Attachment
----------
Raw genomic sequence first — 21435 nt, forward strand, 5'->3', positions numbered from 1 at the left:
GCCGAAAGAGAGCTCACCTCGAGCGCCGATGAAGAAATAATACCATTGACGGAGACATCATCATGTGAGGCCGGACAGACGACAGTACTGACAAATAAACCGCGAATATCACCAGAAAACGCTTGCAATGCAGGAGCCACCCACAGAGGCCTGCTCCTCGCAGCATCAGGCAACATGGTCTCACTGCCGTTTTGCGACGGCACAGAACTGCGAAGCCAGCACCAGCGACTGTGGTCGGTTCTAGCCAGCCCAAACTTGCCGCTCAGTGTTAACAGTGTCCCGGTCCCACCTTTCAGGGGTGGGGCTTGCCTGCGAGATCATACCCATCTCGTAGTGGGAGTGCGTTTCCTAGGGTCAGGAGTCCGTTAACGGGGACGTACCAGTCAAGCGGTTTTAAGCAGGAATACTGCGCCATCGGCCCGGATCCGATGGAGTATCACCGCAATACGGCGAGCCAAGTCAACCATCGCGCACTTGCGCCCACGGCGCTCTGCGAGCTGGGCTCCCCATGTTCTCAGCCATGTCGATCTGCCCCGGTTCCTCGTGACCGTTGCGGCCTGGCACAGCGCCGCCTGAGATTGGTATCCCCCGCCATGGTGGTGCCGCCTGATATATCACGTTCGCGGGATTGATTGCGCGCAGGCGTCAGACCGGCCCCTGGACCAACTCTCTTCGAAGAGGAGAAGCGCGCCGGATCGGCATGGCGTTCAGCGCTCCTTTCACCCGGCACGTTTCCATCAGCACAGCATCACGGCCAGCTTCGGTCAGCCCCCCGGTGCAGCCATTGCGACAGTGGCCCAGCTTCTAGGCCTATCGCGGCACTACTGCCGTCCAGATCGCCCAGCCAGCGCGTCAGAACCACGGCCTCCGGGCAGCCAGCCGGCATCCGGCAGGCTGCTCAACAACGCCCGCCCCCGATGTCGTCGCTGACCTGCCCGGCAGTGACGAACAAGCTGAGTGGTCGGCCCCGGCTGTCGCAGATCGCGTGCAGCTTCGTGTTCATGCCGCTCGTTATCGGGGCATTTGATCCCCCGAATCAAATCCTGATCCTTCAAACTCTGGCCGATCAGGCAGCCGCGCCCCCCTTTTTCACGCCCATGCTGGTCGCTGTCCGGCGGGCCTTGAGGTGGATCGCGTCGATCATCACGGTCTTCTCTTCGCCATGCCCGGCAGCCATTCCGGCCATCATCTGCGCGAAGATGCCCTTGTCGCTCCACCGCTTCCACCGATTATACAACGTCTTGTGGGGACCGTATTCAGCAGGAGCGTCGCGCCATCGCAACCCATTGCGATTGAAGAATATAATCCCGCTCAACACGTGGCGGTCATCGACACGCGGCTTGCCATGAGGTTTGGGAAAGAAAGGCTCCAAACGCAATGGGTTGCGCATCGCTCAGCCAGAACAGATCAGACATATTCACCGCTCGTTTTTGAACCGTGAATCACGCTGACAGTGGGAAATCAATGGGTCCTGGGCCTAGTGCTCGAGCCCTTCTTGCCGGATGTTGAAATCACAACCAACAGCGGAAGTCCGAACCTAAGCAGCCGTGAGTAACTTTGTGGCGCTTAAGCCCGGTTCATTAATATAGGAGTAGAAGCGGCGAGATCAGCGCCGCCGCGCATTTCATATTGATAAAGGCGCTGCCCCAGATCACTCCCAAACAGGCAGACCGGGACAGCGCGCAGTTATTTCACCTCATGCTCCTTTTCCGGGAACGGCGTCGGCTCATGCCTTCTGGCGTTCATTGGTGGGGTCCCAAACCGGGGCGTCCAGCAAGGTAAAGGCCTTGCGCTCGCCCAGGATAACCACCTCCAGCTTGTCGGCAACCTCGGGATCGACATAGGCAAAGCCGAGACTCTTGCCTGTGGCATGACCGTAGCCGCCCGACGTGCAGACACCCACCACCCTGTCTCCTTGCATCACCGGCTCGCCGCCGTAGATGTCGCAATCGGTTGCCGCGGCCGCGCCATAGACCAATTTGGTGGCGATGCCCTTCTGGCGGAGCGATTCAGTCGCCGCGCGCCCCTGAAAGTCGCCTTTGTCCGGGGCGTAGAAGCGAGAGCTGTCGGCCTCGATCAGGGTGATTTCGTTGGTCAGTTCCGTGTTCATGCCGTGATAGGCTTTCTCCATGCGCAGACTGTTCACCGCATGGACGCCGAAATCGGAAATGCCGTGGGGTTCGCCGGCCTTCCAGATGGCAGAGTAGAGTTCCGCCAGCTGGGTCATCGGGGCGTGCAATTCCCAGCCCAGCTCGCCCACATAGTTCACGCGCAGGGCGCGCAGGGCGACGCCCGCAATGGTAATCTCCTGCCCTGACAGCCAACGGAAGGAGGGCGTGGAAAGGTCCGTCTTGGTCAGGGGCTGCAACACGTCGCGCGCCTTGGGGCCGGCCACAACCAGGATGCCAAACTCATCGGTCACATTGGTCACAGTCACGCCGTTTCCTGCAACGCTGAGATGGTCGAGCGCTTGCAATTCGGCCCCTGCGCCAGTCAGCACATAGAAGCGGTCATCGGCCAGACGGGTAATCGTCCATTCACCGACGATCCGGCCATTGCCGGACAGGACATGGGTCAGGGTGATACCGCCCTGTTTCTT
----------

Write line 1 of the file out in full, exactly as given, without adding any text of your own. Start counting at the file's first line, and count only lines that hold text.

Raw genomic sequence first — 21435 nt, forward strand, 5'->3', positions numbered from 1 at the left: